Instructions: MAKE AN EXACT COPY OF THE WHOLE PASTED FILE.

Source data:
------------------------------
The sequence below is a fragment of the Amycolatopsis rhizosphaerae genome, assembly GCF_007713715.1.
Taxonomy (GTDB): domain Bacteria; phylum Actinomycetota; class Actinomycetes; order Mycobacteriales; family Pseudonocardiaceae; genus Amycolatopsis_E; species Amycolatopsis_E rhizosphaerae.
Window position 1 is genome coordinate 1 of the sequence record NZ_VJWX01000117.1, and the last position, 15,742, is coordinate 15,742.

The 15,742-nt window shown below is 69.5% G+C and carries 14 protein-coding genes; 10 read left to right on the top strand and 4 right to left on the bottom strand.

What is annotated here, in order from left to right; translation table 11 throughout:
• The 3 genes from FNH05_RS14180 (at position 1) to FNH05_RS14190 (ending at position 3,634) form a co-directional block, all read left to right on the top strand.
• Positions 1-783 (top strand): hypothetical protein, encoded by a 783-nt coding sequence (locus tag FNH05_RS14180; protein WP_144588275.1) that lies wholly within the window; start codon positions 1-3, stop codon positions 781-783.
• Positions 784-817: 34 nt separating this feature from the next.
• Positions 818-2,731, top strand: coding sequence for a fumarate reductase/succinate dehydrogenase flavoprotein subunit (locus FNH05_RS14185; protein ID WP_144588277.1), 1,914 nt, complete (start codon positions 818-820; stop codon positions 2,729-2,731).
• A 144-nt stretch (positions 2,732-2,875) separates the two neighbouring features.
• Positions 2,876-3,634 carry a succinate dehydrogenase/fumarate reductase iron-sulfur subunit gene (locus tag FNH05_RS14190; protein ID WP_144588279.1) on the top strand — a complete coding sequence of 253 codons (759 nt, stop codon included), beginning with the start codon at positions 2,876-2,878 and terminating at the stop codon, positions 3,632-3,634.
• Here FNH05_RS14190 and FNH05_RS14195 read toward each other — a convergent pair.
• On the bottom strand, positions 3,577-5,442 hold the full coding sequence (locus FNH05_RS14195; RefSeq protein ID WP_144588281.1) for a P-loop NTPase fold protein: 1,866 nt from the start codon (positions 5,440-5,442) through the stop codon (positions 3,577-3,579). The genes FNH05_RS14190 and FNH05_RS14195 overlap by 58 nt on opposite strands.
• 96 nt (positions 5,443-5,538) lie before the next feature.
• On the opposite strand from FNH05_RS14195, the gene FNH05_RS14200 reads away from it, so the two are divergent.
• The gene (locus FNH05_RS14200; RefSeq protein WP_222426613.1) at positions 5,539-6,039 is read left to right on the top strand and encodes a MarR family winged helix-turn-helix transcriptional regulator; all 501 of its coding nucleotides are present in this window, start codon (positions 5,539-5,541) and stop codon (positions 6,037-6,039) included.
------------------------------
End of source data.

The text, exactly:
The sequence below is a fragment of the Amycolatopsis rhizosphaerae genome, assembly GCF_007713715.1.
Taxonomy (GTDB): domain Bacteria; phylum Actinomycetota; class Actinomycetes; order Mycobacteriales; family Pseudonocardiaceae; genus Amycolatopsis_E; species Amycolatopsis_E rhizosphaerae.
Window position 1 is genome coordinate 1 of the sequence record NZ_VJWX01000117.1, and the last position, 15,742, is coordinate 15,742.

The 15,742-nt window shown below is 69.5% G+C and carries 14 protein-coding genes; 10 read left to right on the top strand and 4 right to left on the bottom strand.

What is annotated here, in order from left to right; translation table 11 throughout:
• The 3 genes from FNH05_RS14180 (at position 1) to FNH05_RS14190 (ending at position 3,634) form a co-directional block, all read left to right on the top strand.
• Positions 1-783 (top strand): hypothetical protein, encoded by a 783-nt coding sequence (locus tag FNH05_RS14180; protein WP_144588275.1) that lies wholly within the window; start codon positions 1-3, stop codon positions 781-783.
• Positions 784-817: 34 nt separating this feature from the next.
• Positions 818-2,731, top strand: coding sequence for a fumarate reductase/succinate dehydrogenase flavoprotein subunit (locus FNH05_RS14185; protein ID WP_144588277.1), 1,914 nt, complete (start codon positions 818-820; stop codon positions 2,729-2,731).
• A 144-nt stretch (positions 2,732-2,875) separates the two neighbouring features.
• Positions 2,876-3,634 carry a succinate dehydrogenase/fumarate reductase iron-sulfur subunit gene (locus tag FNH05_RS14190; protein ID WP_144588279.1) on the top strand — a complete coding sequence of 253 codons (759 nt, stop codon included), beginning with the start codon at positions 2,876-2,878 and terminating at the stop codon, positions 3,632-3,634.
• Here FNH05_RS14190 and FNH05_RS14195 read toward each other — a convergent pair.
• On the bottom strand, positions 3,577-5,442 hold the full coding sequence (locus FNH05_RS14195; RefSeq protein ID WP_144588281.1) for a P-loop NTPase fold protein: 1,866 nt from the start codon (positions 5,440-5,442) through the stop codon (positions 3,577-3,579). The genes FNH05_RS14190 and FNH05_RS14195 overlap by 58 nt on opposite strands.
• 96 nt (positions 5,443-5,538) lie before the next feature.
• On the opposite strand from FNH05_RS14195, the gene FNH05_RS14200 reads away from it, so the two are divergent.
• The gene (locus FNH05_RS14200; RefSeq protein WP_222426613.1) at positions 5,539-6,039 is read left to right on the top strand and encodes a MarR family winged helix-turn-helix transcriptional regulator; all 501 of its coding nucleotides are present in this window, start codon (positions 5,539-5,541) and stop codon (positions 6,037-6,039) included.